WASHINGTON HEIGHTS — Eleven women with Caribbean roots aim to explore the conflicts in their own identities in a mixed-media show opening Friday that features a painting of a lynching and a modern take on Leonardo da Vinci's "Last Supper."
The exhibit, “Living In My Skin, En Mi Piel,” at the Rio Penthouse III on 898 St. Nicholas Ave. and 155th Street, will feature a variety of multimedia pieces about women, mostly from the Dominican Republic and Haiti, as they struggle with national culture, gender and beauty, according to the show's organizer, Bronx-native, Yelaine Rodriguez.
The pieces are all about seeing the beauty within those struggles, said Rodriguez, who also curated the show.
“These artists are taking that experience, and turning it around to show that you can learn from it, that you can turn around and show people the beauty of it," she said.
The featured artists include Dulcina Abreu, Fabiola Jean-Louis, Joiri Minaya, Klode, Leslie Jimenez, Melanie Gonzalez, Nadine LaFond, Rejin Leys, Scherezade Garcia and Vladimir Cybil Charlier.
Rodriguez has worked in the arts scene since graduating from Parsons School of Design in 2012 with a degree in fashion design. She said that after working alongside artists in the city as well as in the Dominican Republic, creating this exhibit was a “no-brainer."
“I noticed that a lot of women artists — specifically women of color — don’t have that space to talk all the time,” she said.
Rodriguez said some of the pieces in the show speak directly to the woman of color and what their bodies have gone experienced, whether “economically and politically” throughout history.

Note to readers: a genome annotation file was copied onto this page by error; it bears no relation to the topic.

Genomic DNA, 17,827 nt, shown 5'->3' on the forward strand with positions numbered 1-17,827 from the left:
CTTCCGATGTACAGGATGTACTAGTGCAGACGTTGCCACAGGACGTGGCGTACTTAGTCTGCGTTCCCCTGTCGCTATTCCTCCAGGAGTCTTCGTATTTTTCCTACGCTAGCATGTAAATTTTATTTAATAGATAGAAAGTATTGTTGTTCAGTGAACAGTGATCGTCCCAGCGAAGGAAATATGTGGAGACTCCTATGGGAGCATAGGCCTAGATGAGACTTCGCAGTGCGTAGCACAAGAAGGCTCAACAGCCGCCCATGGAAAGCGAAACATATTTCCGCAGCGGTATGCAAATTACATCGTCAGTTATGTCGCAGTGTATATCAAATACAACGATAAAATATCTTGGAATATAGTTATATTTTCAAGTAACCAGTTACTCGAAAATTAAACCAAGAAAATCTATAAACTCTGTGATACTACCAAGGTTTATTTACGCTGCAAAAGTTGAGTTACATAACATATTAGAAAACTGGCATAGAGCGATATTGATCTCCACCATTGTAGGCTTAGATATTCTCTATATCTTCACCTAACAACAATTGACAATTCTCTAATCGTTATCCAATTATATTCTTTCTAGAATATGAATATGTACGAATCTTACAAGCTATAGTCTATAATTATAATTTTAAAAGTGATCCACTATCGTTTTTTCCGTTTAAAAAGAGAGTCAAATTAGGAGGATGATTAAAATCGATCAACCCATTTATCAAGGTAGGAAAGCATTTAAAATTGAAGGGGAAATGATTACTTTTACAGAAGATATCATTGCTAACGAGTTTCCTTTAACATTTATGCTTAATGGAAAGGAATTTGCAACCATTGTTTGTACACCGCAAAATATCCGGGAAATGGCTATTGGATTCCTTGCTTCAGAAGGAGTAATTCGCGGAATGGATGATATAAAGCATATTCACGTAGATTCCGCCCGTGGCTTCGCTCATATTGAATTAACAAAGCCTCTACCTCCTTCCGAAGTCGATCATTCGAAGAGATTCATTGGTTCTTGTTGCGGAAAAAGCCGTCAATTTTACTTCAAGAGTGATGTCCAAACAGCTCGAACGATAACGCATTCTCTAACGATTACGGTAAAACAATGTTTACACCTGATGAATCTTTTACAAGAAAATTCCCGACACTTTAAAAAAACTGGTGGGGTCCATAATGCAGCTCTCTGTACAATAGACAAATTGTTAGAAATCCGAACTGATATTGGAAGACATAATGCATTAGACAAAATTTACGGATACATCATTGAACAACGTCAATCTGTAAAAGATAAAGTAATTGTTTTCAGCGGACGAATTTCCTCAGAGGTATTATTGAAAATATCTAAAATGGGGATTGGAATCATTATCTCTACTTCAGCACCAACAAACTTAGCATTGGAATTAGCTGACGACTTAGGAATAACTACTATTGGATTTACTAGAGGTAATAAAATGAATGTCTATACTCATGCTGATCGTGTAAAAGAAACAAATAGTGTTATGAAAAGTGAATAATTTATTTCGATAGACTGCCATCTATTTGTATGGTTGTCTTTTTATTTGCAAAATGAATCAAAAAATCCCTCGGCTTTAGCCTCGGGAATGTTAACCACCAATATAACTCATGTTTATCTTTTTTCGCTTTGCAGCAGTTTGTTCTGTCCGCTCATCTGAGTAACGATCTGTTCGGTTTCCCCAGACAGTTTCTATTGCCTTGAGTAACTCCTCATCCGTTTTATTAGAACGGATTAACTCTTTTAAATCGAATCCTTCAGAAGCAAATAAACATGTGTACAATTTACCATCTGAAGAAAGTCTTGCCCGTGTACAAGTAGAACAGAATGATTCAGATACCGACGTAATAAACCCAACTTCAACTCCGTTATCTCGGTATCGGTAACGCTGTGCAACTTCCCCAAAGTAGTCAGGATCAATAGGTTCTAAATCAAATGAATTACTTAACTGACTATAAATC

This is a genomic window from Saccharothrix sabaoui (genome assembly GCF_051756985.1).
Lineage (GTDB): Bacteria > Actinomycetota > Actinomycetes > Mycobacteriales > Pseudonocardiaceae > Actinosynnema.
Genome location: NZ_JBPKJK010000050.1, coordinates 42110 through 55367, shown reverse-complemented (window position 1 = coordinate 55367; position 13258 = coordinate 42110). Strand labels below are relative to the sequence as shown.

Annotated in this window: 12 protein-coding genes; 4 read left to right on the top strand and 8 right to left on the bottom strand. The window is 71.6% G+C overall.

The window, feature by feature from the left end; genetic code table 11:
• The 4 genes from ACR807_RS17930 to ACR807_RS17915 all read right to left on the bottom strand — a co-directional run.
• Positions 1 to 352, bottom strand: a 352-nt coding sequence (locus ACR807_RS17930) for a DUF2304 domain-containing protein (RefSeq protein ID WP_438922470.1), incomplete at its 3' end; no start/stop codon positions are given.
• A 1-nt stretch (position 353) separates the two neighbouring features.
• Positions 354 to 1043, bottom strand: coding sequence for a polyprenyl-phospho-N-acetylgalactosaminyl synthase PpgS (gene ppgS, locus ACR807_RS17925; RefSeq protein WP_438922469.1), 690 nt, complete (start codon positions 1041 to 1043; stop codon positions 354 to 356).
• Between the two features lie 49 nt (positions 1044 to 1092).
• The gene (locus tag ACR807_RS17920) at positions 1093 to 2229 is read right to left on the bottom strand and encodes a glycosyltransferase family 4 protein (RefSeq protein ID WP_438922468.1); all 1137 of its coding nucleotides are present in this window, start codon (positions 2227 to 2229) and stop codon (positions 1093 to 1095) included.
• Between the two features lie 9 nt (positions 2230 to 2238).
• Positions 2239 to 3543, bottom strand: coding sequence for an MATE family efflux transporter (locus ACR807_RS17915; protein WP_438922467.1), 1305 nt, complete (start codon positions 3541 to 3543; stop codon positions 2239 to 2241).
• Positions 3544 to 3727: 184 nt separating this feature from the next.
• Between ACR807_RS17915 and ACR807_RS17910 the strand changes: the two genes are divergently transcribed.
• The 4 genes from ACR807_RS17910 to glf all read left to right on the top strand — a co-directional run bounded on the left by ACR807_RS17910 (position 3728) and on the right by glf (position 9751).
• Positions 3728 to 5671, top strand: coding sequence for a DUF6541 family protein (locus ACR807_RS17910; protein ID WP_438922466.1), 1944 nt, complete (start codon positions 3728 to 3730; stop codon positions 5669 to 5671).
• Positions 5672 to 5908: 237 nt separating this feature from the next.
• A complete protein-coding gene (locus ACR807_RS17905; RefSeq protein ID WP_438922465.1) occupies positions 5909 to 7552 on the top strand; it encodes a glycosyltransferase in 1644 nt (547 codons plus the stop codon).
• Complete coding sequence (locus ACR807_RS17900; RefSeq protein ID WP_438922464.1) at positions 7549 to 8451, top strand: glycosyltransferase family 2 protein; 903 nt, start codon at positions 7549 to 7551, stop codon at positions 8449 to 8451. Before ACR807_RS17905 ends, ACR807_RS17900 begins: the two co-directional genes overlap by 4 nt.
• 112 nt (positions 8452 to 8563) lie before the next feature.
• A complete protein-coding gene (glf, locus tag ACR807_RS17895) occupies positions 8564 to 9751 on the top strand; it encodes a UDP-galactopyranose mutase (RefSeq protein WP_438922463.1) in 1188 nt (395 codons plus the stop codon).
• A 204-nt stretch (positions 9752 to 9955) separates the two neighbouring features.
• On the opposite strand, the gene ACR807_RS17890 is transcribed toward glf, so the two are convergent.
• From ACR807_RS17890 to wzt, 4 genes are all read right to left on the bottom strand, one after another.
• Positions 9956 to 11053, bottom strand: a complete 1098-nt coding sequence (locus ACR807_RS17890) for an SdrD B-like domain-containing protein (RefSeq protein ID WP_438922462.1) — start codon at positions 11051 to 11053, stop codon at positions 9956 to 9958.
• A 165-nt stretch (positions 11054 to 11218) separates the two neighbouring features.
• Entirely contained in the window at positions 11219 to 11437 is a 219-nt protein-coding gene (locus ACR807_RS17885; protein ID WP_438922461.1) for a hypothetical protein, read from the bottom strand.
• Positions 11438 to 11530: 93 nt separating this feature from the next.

In Jean-Louis' "Rest in Piece," a figurine of a black man hanged from a tree is contained within a frame positioned over the stomach of a white dress draped in paper flowers, pearls and chains.
“It’s very powerful piece, once you pay attention to details, seeing the black body exposed," she said.
Gonzalez’s piece, entitled “Ghetto Mary Last Supper,” shows the experience of a Dominican family, with the mother — the matriarch — standing beside her son, who sits before a setting similar to Leonardo’s popular religious painting.
The piece plays on the stereotypes within the Dominican culture, and the role of the woman as a mother, wife and “probably the one that takes cares of the family,” Rodriguez said.
The "Living In My Skin" opening reception will take place on Friday, Aug. 5, from 6:00 p.m., with an artist talk on Aug. 12, featuring award-winning author, Edwidge Danticat. The free show runs until Aug. 26.
Rodriguez hopes the show will leave a lasting impact on those who see it.
“I wanted to show people that through the work that’s being displayed, we can embrace our skin and share our stories by having this body of work," Rodriguez said.